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6 January - BordeBaker Lodge
A nice little spot for breakfast it has to be said.
We're going to go rafting on the nearby lake today, as recommended by our host.
Puerto Bertrand is a small village a short drive from the lodge.
We're not exactly sure what to do now, but we walk around for a bit and find a hut with a guy pumping up a RIB. Again, there's not a lot of English on their part or Spanish on ours, but yes, there's a trip leaving soon, they have room for the two of us, the price includes all equipment and we just need to be at their base up the road in half an hour or so.
Sounds good to us. We'll have a little stroll, get a coffee, whatever.
There's a small coffee shack near the beach. From a distance, with European eyes, it looks like a little bijou artisanal place. Close up, it's here's a cup, here's the Nescafé, here's the hot water, help yourself for two thousand pesos each. It's hard to say whether there's a huge gap in the market here, or whether the number of visitors who'd be prepared to pay for decent coffee is just too small to be viable. You will recall that I had this conversation at Caleta Tortel, but greater depth of experience has not brought greater depth of understanding.
Back to rafting!
Amanda is kitted out.
And so am I.
We are with a group of half a dozen or so other people, all Chilean, and it would appear they have little experience of foreigners. They're all friendly enough but don't seem in any rush to learn about the exotic strangers.
We're given some instructions on how to do rafting (basically listen out for the Spanish words for "go!" and "stop!" and "back!", that sort of thing) and then we all hop in.
Initially the lake is totally placid. We do a bit of paddling, getting the hang of the instructions, but then we're all told to jump in the water and hang on to the side of the raft!
We've all got wetsuits and lifejackets, so it's not cold or hard to keep our heads above water, but it still comes as a bit of a surprise.
Amanda and I have been sitting on opposite sides of the raft for paddling, so we are naturally on opposite sides in the water. The MC tells me to let go and swim round to be with her, but as I start to do that, I realise the current is pulling the raft away from me. Blimey, I'm going to have to swim for it! Technically this is something I can do, but I've never been the world's most enthusiastic swimmer, and Amanda reckons this is the fastest she's ever seen me swim in her life.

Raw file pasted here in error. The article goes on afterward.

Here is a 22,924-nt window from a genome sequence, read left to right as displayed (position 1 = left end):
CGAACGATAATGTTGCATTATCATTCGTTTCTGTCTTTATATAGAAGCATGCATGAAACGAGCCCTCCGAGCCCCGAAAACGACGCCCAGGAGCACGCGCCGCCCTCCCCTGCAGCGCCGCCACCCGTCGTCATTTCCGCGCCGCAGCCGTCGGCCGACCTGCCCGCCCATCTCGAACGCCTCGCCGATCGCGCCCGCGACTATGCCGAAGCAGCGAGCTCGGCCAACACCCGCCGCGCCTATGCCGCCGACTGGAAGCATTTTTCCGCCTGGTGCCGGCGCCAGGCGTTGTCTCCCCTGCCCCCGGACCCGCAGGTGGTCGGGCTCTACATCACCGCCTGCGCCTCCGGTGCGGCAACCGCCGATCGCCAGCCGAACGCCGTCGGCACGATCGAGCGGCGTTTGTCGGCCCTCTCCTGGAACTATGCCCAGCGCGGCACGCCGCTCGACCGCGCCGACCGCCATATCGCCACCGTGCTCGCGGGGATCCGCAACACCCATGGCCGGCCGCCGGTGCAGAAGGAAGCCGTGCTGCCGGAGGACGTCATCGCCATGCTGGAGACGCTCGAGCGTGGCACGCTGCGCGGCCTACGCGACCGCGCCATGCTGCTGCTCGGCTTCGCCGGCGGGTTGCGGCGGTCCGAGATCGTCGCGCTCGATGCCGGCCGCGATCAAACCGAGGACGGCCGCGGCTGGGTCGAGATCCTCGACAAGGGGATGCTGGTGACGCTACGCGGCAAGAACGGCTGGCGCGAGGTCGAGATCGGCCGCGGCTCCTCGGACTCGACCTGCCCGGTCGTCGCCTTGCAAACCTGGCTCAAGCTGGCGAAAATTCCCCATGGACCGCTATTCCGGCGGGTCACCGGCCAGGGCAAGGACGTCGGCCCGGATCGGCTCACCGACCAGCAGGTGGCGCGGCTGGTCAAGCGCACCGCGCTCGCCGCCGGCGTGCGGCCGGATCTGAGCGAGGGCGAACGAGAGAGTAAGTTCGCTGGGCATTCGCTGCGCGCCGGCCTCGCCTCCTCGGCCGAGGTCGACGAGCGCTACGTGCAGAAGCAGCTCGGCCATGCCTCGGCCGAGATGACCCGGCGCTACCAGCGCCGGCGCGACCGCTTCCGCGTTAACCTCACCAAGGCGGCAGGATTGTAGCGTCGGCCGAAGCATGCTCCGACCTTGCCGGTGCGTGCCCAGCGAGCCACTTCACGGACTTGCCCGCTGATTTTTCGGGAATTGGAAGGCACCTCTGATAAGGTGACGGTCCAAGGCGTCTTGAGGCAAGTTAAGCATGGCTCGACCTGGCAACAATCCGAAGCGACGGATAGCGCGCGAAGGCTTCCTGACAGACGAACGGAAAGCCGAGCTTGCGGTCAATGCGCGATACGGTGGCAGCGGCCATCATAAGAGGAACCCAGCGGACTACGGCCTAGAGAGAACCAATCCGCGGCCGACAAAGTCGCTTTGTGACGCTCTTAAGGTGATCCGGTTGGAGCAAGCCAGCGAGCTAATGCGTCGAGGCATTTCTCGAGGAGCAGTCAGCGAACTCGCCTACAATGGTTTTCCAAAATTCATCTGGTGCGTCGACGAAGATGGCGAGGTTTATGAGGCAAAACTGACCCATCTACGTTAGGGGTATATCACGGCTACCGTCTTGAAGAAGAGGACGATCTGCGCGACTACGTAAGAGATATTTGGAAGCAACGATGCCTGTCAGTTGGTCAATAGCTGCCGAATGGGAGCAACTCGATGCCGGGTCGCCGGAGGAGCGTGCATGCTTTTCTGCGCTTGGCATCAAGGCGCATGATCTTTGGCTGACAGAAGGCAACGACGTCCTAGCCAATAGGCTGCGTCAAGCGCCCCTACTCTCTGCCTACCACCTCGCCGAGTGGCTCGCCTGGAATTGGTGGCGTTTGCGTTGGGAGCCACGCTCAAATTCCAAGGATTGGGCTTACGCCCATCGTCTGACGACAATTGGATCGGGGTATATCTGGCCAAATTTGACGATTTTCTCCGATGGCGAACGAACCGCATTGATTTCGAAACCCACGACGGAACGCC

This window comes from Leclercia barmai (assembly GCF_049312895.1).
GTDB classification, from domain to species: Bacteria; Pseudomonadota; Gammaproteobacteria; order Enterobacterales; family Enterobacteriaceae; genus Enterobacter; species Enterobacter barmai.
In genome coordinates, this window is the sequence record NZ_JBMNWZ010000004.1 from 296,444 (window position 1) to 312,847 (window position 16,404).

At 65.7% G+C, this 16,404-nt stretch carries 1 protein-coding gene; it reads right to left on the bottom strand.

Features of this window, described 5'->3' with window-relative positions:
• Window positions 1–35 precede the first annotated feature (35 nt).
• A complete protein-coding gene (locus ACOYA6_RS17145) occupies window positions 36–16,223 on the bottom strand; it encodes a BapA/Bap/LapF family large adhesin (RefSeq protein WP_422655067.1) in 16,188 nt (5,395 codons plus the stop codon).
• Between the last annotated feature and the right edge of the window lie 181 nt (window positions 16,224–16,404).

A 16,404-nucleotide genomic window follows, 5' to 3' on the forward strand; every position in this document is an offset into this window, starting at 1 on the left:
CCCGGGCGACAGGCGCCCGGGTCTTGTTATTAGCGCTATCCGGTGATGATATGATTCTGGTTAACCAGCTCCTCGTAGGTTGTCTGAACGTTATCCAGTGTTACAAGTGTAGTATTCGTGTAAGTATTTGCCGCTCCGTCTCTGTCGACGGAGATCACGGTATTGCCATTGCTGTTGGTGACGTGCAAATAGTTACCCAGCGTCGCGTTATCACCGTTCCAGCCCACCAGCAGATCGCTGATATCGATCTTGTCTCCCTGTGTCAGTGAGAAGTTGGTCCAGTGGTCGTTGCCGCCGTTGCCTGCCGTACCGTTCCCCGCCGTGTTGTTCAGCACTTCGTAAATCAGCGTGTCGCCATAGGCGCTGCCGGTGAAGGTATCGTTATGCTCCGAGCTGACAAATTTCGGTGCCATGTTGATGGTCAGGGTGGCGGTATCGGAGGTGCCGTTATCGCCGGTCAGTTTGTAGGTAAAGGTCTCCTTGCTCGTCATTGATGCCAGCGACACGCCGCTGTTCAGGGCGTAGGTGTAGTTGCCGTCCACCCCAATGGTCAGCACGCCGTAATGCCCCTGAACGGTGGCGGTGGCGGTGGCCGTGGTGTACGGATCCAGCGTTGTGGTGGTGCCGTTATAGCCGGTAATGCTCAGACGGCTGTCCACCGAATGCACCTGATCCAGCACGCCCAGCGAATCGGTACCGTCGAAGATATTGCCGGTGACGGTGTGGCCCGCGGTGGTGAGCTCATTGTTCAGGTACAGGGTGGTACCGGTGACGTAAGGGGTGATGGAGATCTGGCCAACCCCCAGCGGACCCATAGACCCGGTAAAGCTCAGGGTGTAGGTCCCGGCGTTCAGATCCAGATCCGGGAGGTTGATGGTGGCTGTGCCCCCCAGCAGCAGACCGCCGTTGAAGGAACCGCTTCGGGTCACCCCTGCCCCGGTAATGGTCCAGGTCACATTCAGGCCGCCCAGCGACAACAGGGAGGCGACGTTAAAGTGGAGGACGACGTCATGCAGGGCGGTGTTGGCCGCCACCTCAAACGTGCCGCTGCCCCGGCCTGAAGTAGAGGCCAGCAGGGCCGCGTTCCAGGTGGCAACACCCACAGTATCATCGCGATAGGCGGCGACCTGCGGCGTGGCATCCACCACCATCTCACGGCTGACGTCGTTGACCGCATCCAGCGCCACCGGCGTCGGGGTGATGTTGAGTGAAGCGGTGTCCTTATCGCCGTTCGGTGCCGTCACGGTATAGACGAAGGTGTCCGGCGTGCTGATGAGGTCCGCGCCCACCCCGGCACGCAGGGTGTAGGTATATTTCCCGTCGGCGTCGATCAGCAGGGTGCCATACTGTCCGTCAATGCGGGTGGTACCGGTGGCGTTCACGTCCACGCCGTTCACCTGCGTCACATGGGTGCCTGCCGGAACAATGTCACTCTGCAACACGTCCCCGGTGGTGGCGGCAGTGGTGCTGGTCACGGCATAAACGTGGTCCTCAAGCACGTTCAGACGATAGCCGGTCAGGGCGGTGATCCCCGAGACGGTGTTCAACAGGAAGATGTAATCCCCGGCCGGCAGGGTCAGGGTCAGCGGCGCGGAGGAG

But we are reunited, and all is well. I've got the waterproof camera on a strap round my wrist so I can take pictures and I seem to be the only one doing so. Given that some of our group are a family unit, it seems a bit surprising they don't want any photos of their day. Even with just a phone camera, you can get waterproof bags for temporary use. But not my problem.
Getting back on board is undignified to say the least!
After our practice sessions on the very still lake water, we enter the Baker river, which is a bit more exciting. This trip is apparently "category 3", which means that it's fun but really very safe. Still, paddling through the rapids is a full-time occupation, so I can't actually take any pictures of the most dramatic bits.
But we reach a point where the best experience requires the boat to be front-heavy, so we take it in two shifts in order to keep the back empty. These pictures therefore are not of us, but of what we did.
The front passengers are completely submerged. It's only for a few seconds, so there's no real risk of drowning, but I guess I wouldn't recommend it if you have a fear of water.
After this, we have a rather more gentle drift downriver to the pickup point, from which we're driven back to base. Marvellous fun, thoroughly recommended.
Before we return to the lodge, we take a look around the village. There's nothing that particularly needs to be singled out about it, but this:
An old washing machine is re-purposed as a litter bin!
So I'll drink a farewell toast to BordeBaker. Tomorrow we're starting for home.
It's a Pisco Sour, the Chilean national drink. [It's also the Peruvian national drink, but the two countries have slightly different versions. As always, Wikipedia will tell you everything you need to know, and quite a lot you probably don't.]
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